Retirement can, in some ways, feel like a second adolescence. You’ve got time to pursue your passions and focus on yourself; you can experiment and make some adventurous choices; and if you’re single, you can take home someone you just met and let hormones take the wheel.
The latter happens in Carey Crim’s “Morning After Grace,” now having its world premiere at the Purple Rose Theatre.
For after attending a funeral the previous day, retired lawyer Angus (Randolph Mantooth, of John Gage/”Emergency” fame) wakes up in his Florida condo with Abigail (Michelle Mountain), who’s wearing nothing but a comforter on his couch. When Abigail goes looking for her missing clothing, she stumbles upon a woman’s dry cleaning in a closet, causing her to believe that Angus has a wife.
But before she can get a cab to come out to the Amelia Island retirement community, a neighbor and former professional baseball player, Oliver (Lynch Travis), drops in to introduce himself to Angus and offer condolences. But an incorrect assumption – one of many – leads the three to spend a strange, sometimes funny, sometimes painful few hours in each other’s company.
There are some winning comic moments in “Morning,” and its three seasoned, polished actors – guided by director Guy Sanville – play off each other well; but Crim ultimately relies a bit too heavily on forced misunderstandings and narrative devices – to the point where you’re aware of seeing the writer’s hand at work far more than you’re swept away in (what should feel like) an organic story. [To avoid spoiler alerts of any kind, you may wish to skip the next two paragraphs.]
For instance, when Abigail finds women’s clothing in Angus’ closet, she never considers the idea that he might be a widower (an oversight made doubly strange when we find out Abigail’s profession), among other possible reasons; Oliver’s first initial – not to mention his carefully constructed lines concerning his friendship with Angus’ wife – cause Angus to fly into a rage, despite the fact that the true guilty party would likely never show up at Angus’ door; Oliver happens to know Abigail, and when she’s out of the room, Oliver’s reference to her being a “professional” causes Angus to jump to the wrong conclusion about her job; and Angus, after vehemently, rationally arguing against “signs” from the universe, is, of course, converted by a natural moment of beauty.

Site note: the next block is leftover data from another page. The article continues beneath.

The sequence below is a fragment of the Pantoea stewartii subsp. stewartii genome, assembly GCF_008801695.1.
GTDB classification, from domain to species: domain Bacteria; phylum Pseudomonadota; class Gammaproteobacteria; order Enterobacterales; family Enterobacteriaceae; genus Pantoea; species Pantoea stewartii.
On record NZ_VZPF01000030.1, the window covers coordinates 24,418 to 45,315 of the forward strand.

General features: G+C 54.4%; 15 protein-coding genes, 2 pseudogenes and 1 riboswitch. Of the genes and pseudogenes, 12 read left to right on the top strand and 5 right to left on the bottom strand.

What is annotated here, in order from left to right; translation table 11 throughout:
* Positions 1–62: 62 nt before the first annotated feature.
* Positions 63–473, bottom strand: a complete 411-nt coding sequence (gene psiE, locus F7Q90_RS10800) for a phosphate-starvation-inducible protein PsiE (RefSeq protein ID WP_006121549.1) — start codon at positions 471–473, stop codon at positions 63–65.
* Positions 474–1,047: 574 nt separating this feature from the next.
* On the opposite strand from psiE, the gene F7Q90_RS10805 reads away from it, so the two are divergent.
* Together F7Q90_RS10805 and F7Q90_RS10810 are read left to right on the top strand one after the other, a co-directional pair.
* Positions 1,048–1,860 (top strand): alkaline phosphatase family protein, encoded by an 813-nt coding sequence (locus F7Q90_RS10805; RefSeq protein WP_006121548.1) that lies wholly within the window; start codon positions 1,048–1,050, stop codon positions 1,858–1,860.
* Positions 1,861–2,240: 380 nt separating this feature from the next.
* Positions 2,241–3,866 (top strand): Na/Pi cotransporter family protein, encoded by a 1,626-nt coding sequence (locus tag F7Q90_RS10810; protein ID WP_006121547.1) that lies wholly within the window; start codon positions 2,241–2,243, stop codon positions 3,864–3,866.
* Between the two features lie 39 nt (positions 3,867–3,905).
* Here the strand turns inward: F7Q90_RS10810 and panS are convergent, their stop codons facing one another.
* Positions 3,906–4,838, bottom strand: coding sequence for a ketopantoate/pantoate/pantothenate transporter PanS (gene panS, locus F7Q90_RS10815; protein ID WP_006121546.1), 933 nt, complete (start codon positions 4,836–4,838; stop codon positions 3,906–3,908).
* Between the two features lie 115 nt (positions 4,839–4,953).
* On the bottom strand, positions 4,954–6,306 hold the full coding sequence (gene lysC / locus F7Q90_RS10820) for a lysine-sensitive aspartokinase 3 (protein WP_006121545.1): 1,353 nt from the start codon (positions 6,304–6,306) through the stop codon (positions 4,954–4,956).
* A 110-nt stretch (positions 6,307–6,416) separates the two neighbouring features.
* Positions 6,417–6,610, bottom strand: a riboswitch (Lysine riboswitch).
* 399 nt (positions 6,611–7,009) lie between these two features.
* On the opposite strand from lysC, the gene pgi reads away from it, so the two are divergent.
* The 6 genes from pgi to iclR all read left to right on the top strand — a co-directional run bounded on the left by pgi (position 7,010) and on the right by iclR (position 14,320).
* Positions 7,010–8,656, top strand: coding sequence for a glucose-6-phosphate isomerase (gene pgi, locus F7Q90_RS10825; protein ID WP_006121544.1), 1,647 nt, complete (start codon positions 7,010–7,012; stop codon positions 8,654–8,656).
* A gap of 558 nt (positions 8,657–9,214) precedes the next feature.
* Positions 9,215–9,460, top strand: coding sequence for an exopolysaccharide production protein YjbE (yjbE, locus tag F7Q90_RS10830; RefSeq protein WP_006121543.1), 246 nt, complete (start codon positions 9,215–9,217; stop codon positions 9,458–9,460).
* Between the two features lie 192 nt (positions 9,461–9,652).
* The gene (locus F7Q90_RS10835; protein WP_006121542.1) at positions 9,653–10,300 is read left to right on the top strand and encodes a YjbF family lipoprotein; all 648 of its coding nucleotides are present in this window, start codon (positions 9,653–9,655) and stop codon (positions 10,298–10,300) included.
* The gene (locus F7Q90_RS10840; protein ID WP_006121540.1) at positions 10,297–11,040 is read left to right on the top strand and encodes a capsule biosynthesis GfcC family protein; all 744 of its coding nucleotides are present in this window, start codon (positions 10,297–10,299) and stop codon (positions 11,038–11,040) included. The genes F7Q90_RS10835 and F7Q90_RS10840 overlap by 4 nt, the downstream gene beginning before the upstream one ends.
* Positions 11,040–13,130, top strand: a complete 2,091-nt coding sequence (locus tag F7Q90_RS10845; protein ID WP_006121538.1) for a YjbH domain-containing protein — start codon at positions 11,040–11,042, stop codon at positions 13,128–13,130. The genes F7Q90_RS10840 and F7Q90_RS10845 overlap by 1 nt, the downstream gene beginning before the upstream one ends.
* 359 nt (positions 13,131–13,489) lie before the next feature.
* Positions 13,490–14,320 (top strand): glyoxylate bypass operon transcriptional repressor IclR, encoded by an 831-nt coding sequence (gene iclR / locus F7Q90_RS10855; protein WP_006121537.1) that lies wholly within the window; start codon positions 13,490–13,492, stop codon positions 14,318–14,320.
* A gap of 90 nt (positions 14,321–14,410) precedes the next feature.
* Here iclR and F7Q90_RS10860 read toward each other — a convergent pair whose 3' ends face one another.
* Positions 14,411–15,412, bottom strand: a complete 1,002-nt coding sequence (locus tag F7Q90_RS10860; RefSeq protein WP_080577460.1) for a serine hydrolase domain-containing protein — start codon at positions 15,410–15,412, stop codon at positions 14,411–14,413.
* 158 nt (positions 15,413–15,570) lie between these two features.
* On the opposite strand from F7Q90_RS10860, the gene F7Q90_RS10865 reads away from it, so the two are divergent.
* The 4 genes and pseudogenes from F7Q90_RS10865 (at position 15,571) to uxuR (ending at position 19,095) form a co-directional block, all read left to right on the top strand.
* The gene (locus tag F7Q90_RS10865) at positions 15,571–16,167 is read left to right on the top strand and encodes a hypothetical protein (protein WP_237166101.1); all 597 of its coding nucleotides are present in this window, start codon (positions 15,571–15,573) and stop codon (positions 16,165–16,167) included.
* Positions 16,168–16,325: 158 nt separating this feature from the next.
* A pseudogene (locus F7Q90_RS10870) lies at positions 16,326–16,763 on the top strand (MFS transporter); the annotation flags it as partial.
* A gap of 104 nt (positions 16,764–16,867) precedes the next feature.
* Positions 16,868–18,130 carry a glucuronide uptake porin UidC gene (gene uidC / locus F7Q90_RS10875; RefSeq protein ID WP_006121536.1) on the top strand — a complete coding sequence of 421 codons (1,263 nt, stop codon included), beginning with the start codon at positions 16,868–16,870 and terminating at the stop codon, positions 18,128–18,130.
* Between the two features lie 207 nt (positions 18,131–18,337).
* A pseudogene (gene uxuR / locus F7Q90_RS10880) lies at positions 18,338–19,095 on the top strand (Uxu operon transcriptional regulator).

Plus, Angus, at one point, says to Oliver, “Why are you still here?” And it’s a question I’d asked myself throughout the two hour show. Though Oliver provides his personal story, as well as a reason for lingering in a stranger’s home on this particular day, the explanation ultimately rings hollow – particularly given the obvious discomfort of a post-coital atmosphere. But Angus eventually hauls out his wife’s leftover medicinal marijuana, and the three get high, and then get real.
So “Morning,” in the end, feels as though it’s constructed with too heavy a hand. But Travis, playing a gay man who must finally confront his intolerant father, does fine work while providing a thoughtful, objective, and often funny foil for both Angus and Abigail. Mountain makes Abigail cerebral, but also simultaneously mature and girlish – so that when she wakes up naked in Angus’ apartment, she nearly squeals with glee when telling a girlfriend about it by phone.
Mantooth (who last performed on the Purple Rose’s stage via “Superior Donuts” in 2012) has the most complicated emotional journey of the three, playing an aging man who’s been unmoored by what he learns about the woman with whom he’s spent his life. Indeed, the most moving moment of the show comes when Angus is finally left alone in his condo, after arguing with Abigail. He pulls his wife’s garment from a trash bag, holds it to his face, and crumples in grief; and in this quiet, simple moment, Mantooth ably conveys that no matter what complications follow loss, the loss itself is inescapable.
Set designer Bartley H. Bauer nails the neutral-toned, bland tastefulness of a retirement condo that looks like a walk-through model rather than someone’s lived-in home. With a modern, well-appointed kitchen area that runs along the back of the set, a breakfast bar, and matching couches, chairs, and a huge leather ottoman, the scene is meticulously set, illuminated beautifully by lighting designer Dana L. White. Shelby Newport designed the costumes, which involve not only the three actors, but also Angus’ wife, who only appears on-stage via her clothing. And sound designer Tom Whalen, and props designer Danna Segrest, provide atmospheric details that keep the story rooted in our all-too-familiar world.
Sanville directs the show with an eye toward balancing its humor and drama; and I appreciated “Morning”‘s restrained, more muted endpoint – an apt coda for a story about aging, loss, love and marriage, and purpose. Yet what precedes that final scene generally feels too labored, narratively speaking, so that this final scene gets emotionally undercut. When we can see the wizard behind the curtain – which is to say, in this instance, the playwright pulling the narrative strings – what initially looks like magic begins to seem like a series of tricks.